Lots of our "allies" are pissed off that we're not going to cut them in on the reconstruction action going on in Iraq. I expect this will be the big news in the blogosphere today, and I'm sure lots of other people will have a lot of comments.
The White House staunchly defended Wednesday the Pentagon's decision to bar companies from countries opposed to the Iraq war from bidding on $18.6 billion worth of major reconstruction contracts in that country.I don't know of any country named "Africa", and I wasn't aware that Afghanistan sent troops or supported the effort in any material way. Still, it sounds perfectly reasonable on the surface. After all, hasn't the world been clamoring for the countries who "made the mess" to "clean it up"?
But nevertheless, the European Union said Wednesday it would examine whether the United States violates world trade rules with its decision.
"I think it is appropriate and reasonable to expect that prime contracts for reconstruction funded by U.S. taxpayer dollars go to the Iraqi people and those helping with the United States on the difficult task of helping to build a free, democratic and prosperous Iraq," White House spokesman Scott McClellan (search) told reporters. ...
The ruling bars companies from U.S. allies such as France, Germany, Russia and Canada from bidding on prime contracts because their governments opposed the American-led war that ousted Saddam Hussein's regime. Countries that contributed troops and supported the effort -- such as Italy, Africa, Micronesia, Spain, Japan, Rwanda and Afghanistan -- will be able to bid on prime contracts.
The Canadians actually raise a cogent objection:
"If these comments are accurate ... it would be difficult for us to give further money for the reconstruction of Iraq," said Canada's deputy prime minister John Manley. "To exclude Canadians just because they are Canadians would be unacceptable if they accept funds from Canadian taxpayers for the reconstruction of Iraq."I don't know if their money is being used independently from these contracts, or what the deal is. Still, it does seem a bit unfair in that light.
Steven Hogue, a spokesman for Prime Minister Jean Chretien (search), said Canada has contributed more than $190 million to the rebuilding effort.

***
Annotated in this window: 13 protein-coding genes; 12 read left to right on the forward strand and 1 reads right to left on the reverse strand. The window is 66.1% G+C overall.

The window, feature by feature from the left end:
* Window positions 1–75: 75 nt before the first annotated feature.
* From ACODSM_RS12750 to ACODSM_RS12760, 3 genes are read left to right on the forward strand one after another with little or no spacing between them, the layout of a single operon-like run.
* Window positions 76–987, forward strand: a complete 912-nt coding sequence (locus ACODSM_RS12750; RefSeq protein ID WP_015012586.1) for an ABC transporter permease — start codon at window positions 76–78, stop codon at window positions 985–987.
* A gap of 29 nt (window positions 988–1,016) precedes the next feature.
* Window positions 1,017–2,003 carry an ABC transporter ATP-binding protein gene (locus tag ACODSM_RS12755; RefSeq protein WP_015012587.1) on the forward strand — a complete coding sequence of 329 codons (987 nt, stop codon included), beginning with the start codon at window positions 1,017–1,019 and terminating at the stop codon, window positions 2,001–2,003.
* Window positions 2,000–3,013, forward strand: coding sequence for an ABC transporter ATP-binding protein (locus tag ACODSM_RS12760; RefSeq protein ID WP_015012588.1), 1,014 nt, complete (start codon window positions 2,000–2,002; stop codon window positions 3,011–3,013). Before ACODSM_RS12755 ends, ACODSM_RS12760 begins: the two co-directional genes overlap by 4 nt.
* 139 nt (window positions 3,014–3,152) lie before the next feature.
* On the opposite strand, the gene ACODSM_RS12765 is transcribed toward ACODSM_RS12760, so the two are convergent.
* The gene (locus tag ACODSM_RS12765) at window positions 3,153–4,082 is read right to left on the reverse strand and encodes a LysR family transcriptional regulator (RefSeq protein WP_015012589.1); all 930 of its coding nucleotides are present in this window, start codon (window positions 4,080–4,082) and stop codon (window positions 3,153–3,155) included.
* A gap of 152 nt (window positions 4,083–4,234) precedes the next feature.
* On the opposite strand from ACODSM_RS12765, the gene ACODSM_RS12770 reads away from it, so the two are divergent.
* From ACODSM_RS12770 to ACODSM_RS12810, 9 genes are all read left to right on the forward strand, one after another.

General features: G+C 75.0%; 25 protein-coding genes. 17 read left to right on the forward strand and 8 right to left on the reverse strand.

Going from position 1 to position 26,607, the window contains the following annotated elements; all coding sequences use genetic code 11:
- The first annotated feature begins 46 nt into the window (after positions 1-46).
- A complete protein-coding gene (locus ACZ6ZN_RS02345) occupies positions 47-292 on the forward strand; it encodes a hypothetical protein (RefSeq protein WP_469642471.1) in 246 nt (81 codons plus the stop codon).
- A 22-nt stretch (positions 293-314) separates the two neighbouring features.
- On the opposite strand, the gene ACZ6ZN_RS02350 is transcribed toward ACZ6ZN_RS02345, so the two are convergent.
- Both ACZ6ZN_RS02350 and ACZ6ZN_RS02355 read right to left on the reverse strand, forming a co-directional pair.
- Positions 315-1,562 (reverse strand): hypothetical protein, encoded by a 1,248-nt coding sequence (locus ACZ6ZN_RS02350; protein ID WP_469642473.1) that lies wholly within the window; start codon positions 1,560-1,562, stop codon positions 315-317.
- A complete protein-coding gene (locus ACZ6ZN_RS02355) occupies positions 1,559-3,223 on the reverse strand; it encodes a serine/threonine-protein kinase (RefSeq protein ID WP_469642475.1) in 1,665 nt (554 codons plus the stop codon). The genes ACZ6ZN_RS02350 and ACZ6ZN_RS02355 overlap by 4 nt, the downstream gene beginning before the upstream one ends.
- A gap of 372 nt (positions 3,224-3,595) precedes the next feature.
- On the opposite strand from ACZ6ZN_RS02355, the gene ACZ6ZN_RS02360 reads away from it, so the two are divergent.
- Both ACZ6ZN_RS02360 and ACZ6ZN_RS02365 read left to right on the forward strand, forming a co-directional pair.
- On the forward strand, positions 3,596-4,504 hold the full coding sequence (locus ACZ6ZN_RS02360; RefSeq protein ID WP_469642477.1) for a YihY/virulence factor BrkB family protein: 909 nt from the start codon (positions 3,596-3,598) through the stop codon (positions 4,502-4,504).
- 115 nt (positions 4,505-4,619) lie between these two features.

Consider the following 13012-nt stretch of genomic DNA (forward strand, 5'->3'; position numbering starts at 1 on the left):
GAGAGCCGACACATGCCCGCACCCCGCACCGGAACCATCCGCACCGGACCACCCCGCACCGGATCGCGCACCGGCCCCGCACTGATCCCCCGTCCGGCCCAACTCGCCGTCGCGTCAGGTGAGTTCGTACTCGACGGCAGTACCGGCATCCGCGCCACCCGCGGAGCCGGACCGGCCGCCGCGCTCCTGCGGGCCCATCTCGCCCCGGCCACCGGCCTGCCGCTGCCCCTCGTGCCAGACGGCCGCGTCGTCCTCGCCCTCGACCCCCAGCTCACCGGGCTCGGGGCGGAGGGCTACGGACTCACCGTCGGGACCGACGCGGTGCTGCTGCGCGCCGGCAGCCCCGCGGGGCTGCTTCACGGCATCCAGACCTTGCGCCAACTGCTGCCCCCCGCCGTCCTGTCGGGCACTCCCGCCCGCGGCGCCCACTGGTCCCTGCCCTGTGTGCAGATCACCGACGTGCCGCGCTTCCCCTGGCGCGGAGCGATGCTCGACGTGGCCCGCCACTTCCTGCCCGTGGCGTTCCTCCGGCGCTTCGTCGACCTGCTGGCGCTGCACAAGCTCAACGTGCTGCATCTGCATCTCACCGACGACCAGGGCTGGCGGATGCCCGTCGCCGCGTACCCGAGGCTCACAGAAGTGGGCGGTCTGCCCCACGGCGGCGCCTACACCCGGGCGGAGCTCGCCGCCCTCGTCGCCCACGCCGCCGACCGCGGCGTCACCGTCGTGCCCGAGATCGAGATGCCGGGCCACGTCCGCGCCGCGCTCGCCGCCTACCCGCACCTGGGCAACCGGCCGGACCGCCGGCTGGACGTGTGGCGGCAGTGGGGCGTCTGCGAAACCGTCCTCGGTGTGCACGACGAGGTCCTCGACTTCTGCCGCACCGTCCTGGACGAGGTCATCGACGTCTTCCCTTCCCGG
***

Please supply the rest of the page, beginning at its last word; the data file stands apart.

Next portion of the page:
Naturally, some US politicians are completely blind to reality.
"This totally gratuitous slap does nothing to protect our security interests and everything to alienate countries we need with us in Iraq," Delaware Sen. Joe Biden, the ranking Democrat on the Senate Foreign Relations Committee, said in a statement.We've already shown that we don't need them, and they've already shown that they don't want to help us. I don't see how this contract issue changes anything.
In modern warfare, these types of rebuilding contracts are the closest thing to "spoils" that exists. With capitalism, it's understood that wealth isn't only gained by taking it from other people -- it's generated by economic activity. The rebuilding in Iraq will provide jobs for millions of people, and create a huge amount of wealth, and there's no reason to share it with countries who opposed us every step of the way.
TM Lutas disagrees and says that reconstruction contracts aren't "spoils".
If I run a car body shop and get into a car accident I might offer to do the work in my shop and not go through insurance. Essentially I'm repairing (and perhaps improving damage from prior accidents) what I fixed from my own pocket. On net, am I any better off? No reasonable analysis would find it so. I incur expenses in parts, labor, wear and tear on my fixed assets, and in the end the repaired/improved car drives away and I get no benefit other than the insurance company doesn't hear about it.Just because these contracts may not make the war profitable in total doesn't mean that they aren't "spoils" in a sense. The contracts are going to make some people a lot of money, otherwise they wouldn't be controversial.
No. The real spoils of the Iraq campaign is not from reconstruction contracts. The spoils of the campaign are in taking one country out of the non-integrating gap and pushing it into the functioning core where they will increase their contribution to global human wealth and create a politico-military situation that not only denies terrorists haven in Iraq but makes them uncomfortable in neighboring countries.
The freedom we've brought to Iraq and the integration of Iraq into the world economy will have vast economic benefits for Iraqis and others around the world, and by limiting these contracts to people we like we're effectively "divying up the spoils". Obviously not all the benefits of liberation will be economic, but even reductions in terrorist attacks and Islamofascism can be measured in dollars and cents.